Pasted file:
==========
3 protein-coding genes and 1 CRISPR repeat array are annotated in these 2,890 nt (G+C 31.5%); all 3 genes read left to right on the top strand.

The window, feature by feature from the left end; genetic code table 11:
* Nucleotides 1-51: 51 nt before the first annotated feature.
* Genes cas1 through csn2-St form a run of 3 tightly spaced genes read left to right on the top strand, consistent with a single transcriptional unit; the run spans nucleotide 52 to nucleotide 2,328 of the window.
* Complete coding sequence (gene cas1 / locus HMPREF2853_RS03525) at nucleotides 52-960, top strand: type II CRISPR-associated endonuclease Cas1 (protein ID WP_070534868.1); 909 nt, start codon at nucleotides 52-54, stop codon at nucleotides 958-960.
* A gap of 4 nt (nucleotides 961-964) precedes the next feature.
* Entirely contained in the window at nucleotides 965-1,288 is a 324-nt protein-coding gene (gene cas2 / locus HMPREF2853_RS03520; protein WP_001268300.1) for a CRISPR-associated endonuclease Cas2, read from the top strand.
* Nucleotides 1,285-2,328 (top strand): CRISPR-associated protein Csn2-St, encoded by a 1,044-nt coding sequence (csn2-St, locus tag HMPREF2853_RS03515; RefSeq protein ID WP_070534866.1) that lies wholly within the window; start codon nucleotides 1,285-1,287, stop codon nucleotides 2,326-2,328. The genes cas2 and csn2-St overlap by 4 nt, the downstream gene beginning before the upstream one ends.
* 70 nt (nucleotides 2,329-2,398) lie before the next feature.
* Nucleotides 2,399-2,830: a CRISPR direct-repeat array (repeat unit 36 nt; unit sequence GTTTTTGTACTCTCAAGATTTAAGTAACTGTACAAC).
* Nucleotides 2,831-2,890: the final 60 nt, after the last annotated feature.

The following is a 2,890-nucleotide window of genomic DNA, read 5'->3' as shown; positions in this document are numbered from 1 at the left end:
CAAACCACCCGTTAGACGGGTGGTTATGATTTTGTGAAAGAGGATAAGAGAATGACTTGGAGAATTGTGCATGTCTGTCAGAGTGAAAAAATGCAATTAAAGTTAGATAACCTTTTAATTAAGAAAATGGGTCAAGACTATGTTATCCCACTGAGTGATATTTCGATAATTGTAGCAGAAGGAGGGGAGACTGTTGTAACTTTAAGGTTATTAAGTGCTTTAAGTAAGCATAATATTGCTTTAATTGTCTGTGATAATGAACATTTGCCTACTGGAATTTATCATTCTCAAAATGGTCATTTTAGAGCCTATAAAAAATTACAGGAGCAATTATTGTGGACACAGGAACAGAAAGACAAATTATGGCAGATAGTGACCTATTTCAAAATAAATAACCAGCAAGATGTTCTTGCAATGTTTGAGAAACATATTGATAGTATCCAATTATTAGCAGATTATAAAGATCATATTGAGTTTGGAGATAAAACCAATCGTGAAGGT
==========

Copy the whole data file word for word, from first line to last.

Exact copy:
3 protein-coding genes and 1 CRISPR repeat array are annotated in these 2,890 nt (G+C 31.5%); all 3 genes read left to right on the top strand.

The window, feature by feature from the left end; genetic code table 11:
* Nucleotides 1-51: 51 nt before the first annotated feature.
* Genes cas1 through csn2-St form a run of 3 tightly spaced genes read left to right on the top strand, consistent with a single transcriptional unit; the run spans nucleotide 52 to nucleotide 2,328 of the window.
* Complete coding sequence (gene cas1 / locus HMPREF2853_RS03525) at nucleotides 52-960, top strand: type II CRISPR-associated endonuclease Cas1 (protein ID WP_070534868.1); 909 nt, start codon at nucleotides 52-54, stop codon at nucleotides 958-960.
* A gap of 4 nt (nucleotides 961-964) precedes the next feature.
* Entirely contained in the window at nucleotides 965-1,288 is a 324-nt protein-coding gene (gene cas2 / locus HMPREF2853_RS03520; protein WP_001268300.1) for a CRISPR-associated endonuclease Cas2, read from the top strand.
* Nucleotides 1,285-2,328 (top strand): CRISPR-associated protein Csn2-St, encoded by a 1,044-nt coding sequence (csn2-St, locus tag HMPREF2853_RS03515; RefSeq protein ID WP_070534866.1) that lies wholly within the window; start codon nucleotides 1,285-1,287, stop codon nucleotides 2,326-2,328. The genes cas2 and csn2-St overlap by 4 nt, the downstream gene beginning before the upstream one ends.
* 70 nt (nucleotides 2,329-2,398) lie before the next feature.
* Nucleotides 2,399-2,830: a CRISPR direct-repeat array (repeat unit 36 nt; unit sequence GTTTTTGTACTCTCAAGATTTAAGTAACTGTACAAC).
* Nucleotides 2,831-2,890: the final 60 nt, after the last annotated feature.

The following is a 2,890-nucleotide window of genomic DNA, read 5'->3' as shown; positions in this document are numbered from 1 at the left end:
CAAACCACCCGTTAGACGGGTGGTTATGATTTTGTGAAAGAGGATAAGAGAATGACTTGGAGAATTGTGCATGTCTGTCAGAGTGAAAAAATGCAATTAAAGTTAGATAACCTTTTAATTAAGAAAATGGGTCAAGACTATGTTATCCCACTGAGTGATATTTCGATAATTGTAGCAGAAGGAGGGGAGACTGTTGTAACTTTAAGGTTATTAAGTGCTTTAAGTAAGCATAATATTGCTTTAATTGTCTGTGATAATGAACATTTGCCTACTGGAATTTATCATTCTCAAAATGGTCATTTTAGAGCCTATAAAAAATTACAGGAGCAATTATTGTGGACACAGGAACAGAAAGACAAATTATGGCAGATAGTGACCTATTTCAAAATAAATAACCAGCAAGATGTTCTTGCAATGTTTGAGAAACATATTGATAGTATCCAATTATTAGCAGATTATAAAGATCATATTGAGTTTGGAGATAAAACCAATCGTGAAGGT